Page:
Orders of magnitude

Dang Griffith noemail at noemail4u.com
Wed Mar 31 17:51:58 CEST 2004

On 30 Mar 2004 06:57:16 -0800, bucknuggets at yahoo.com (Buck Nuggets)

>Christian Tismer <tismer at stackless.com> wrote in message news:<mailman.86.1080611520.20120.python-list at python.org>...
>> Buck Nuggets wrote:
>> > "Robert Brewer" <fumanchu at amor.org> wrote in message news:<mailman.38.1080542935.20120.python-list at python.org>...
>> > 
>> > In case you are interested in alternatives approaches...here's how I
>> > typically do this:
>> > 
>> > step 1: sort the file using a separate sort utility (unix sort, cygwin
>> > sort, etc)
>> > 
>> > step 2: have a python program read in rows, 
>> >         compare each row to the prior,
>> >         write out only one row for each set
>> Good solution, but wayyyy too much effort.
>> You probably know it:
>> If you are seeking for duplicates, and doing it by
>> complete ordering, then you are thwowing lots of information
>> away, since you are not seeking for neighborship, right?
>> That clearly means: it must be inefficient.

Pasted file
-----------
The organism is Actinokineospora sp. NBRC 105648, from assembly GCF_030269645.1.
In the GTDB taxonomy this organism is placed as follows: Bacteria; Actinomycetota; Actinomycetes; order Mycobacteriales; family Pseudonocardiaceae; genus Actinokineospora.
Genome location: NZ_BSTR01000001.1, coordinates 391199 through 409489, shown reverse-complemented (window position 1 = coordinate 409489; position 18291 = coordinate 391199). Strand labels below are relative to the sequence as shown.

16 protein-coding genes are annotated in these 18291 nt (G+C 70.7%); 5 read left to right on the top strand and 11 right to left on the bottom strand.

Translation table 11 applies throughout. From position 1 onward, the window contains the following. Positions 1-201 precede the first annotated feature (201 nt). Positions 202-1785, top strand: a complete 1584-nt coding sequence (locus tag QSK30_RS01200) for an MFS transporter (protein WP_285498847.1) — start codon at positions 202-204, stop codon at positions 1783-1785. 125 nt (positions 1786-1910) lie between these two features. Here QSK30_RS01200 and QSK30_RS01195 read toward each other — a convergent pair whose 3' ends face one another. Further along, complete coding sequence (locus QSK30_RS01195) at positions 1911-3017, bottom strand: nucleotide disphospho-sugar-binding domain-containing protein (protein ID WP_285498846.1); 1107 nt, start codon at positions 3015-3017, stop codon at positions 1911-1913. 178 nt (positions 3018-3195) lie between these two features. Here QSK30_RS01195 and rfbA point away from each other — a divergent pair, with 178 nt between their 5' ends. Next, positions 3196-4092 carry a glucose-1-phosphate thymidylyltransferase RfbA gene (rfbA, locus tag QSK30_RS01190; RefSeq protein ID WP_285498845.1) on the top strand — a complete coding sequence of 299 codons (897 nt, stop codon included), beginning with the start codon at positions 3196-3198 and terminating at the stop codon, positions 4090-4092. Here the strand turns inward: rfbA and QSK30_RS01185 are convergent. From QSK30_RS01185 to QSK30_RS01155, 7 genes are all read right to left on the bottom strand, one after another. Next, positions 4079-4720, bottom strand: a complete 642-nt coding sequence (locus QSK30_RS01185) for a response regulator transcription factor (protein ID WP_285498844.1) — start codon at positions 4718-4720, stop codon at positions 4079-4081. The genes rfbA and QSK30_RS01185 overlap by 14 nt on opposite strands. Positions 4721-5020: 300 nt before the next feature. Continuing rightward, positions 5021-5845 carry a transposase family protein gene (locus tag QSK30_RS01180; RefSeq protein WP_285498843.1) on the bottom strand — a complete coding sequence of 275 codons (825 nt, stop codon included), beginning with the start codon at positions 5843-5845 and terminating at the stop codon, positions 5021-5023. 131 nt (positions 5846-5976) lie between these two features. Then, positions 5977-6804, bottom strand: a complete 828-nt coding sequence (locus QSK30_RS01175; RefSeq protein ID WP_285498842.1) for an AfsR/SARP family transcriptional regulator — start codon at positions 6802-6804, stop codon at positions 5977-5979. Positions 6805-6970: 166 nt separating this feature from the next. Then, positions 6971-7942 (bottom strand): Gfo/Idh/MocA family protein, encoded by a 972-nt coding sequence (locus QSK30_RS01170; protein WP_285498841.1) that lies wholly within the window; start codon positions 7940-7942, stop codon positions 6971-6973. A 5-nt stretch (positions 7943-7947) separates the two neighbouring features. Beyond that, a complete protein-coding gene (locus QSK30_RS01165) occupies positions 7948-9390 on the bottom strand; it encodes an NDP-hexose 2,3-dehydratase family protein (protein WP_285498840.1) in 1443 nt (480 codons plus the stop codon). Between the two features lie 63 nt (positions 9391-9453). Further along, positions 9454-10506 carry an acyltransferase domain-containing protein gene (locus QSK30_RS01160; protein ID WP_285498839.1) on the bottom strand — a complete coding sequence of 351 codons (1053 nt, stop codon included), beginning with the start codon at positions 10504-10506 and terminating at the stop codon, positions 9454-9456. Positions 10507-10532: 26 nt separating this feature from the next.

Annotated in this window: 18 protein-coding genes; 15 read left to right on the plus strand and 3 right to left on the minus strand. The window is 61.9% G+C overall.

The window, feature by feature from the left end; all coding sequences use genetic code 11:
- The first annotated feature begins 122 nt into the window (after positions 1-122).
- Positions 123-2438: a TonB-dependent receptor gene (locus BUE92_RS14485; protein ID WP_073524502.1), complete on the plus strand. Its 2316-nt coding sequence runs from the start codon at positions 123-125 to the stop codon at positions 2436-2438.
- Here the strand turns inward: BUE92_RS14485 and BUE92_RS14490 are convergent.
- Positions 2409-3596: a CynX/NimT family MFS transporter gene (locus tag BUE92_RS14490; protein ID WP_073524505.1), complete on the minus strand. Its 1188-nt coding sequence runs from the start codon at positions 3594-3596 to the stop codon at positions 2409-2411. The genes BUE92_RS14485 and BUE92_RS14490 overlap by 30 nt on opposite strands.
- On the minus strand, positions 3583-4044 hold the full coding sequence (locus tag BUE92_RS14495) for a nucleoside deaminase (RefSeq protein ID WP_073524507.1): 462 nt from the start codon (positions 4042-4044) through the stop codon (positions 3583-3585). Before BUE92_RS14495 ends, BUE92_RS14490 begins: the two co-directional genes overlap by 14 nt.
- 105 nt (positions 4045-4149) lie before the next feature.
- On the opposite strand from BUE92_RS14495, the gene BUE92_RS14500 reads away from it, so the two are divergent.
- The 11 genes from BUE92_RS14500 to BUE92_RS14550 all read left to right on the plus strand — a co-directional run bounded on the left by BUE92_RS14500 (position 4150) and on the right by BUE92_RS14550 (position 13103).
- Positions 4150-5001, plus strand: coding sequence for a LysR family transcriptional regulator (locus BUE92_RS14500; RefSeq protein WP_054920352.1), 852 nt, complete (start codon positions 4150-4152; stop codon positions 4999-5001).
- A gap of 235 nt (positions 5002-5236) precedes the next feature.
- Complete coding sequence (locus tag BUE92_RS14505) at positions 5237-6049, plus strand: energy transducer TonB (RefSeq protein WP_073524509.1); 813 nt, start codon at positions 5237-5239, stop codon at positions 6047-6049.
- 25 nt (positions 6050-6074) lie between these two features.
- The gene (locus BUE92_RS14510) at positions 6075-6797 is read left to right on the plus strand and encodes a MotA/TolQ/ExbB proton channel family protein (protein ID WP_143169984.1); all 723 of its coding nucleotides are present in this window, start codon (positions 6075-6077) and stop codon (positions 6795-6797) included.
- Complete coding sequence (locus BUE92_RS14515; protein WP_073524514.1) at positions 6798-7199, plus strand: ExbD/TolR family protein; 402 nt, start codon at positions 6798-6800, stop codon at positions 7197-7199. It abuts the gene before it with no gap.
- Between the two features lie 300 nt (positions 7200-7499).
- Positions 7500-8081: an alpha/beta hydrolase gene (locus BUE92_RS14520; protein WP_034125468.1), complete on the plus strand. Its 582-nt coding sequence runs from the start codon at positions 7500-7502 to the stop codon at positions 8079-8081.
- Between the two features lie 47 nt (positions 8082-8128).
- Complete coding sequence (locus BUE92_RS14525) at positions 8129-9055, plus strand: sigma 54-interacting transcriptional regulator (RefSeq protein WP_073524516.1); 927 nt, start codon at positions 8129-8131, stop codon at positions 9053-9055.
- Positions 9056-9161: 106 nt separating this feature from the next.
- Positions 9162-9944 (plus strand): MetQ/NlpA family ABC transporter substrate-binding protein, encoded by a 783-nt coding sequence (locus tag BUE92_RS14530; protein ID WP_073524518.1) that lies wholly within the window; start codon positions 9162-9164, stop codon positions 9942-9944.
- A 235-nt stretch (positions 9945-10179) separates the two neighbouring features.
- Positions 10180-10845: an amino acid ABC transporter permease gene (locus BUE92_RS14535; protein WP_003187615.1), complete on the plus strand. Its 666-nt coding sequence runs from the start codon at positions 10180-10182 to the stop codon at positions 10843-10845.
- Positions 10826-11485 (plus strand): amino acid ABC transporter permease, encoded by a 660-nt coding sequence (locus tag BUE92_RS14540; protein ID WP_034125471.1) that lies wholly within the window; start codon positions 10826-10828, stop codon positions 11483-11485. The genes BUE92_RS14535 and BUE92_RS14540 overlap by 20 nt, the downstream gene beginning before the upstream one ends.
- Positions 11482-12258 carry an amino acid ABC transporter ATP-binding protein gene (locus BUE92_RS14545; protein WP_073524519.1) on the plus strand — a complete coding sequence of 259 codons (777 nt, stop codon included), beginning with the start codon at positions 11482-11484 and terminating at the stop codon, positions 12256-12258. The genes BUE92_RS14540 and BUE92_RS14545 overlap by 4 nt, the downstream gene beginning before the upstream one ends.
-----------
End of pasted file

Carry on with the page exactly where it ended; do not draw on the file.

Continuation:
>> No offense, just trying to get you on the right track!
>Ha, that's ok.  I've been doing exactly this kind of thing for over
>twenty years (crusty old database developer).  I think that you will
>find that it is more efficient in both development and run time.  And
>it's simple enough that once you start down this path you won't need
>to brainstorm on how to get it to work.
>Rather than taking 2-18 hours with the previously mentioned solutions
>(which require index-building and 10 million index lookups), you'll
>probably do the entire thing in about 10 minutes (9 minutes to sort
>file + 1 minute to check dups).
>From a crusty old unix developer to a crusty old database developer...
Part 2 can be done by piping the output of sort to the 'uniq' program
(available in cygwin and mingw also, I think).

And it's no effort, if it fits the bill.  It may be inneficient with 
regards to sorting algorithms, but extremely efficient in terms of
system and developer resources.


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